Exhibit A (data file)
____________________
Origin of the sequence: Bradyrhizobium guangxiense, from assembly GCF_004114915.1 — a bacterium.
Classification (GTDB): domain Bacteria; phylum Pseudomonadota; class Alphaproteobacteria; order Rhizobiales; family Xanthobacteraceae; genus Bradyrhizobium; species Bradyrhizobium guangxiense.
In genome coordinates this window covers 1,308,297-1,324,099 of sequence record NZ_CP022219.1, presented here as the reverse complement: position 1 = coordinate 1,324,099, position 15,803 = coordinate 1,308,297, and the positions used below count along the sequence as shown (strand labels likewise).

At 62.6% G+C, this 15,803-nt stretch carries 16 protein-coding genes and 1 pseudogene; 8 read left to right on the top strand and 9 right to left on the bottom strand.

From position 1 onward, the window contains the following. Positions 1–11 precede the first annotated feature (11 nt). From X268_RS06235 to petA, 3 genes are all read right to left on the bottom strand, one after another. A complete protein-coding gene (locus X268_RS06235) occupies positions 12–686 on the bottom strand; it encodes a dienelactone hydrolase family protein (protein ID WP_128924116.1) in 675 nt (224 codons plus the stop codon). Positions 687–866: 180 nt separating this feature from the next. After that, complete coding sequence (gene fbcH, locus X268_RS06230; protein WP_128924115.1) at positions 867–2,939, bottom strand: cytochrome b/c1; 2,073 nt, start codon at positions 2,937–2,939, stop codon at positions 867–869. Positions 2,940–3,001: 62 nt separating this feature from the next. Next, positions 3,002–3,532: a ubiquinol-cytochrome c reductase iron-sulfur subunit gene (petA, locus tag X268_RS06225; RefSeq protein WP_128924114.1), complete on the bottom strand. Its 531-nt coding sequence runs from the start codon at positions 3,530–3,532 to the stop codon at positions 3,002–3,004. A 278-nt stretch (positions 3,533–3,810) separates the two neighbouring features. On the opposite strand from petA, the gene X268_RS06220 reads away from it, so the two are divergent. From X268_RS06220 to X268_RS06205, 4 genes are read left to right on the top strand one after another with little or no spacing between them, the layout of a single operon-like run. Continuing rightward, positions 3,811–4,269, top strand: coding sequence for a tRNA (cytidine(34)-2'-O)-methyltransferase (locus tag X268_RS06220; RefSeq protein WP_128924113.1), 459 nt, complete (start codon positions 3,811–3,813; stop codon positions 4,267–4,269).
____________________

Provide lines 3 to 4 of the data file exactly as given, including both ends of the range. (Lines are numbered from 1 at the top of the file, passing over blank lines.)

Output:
In genome coordinates this window covers 1,308,297-1,324,099 of sequence record NZ_CP022219.1, presented here as the reverse complement: position 1 = coordinate 1,324,099, position 15,803 = coordinate 1,308,297, and the positions used below count along the sequence as shown (strand labels likewise).

At 62.6% G+C, this 15,803-nt stretch carries 16 protein-coding genes and 1 pseudogene; 8 read left to right on the top strand and 9 right to left on the bottom strand.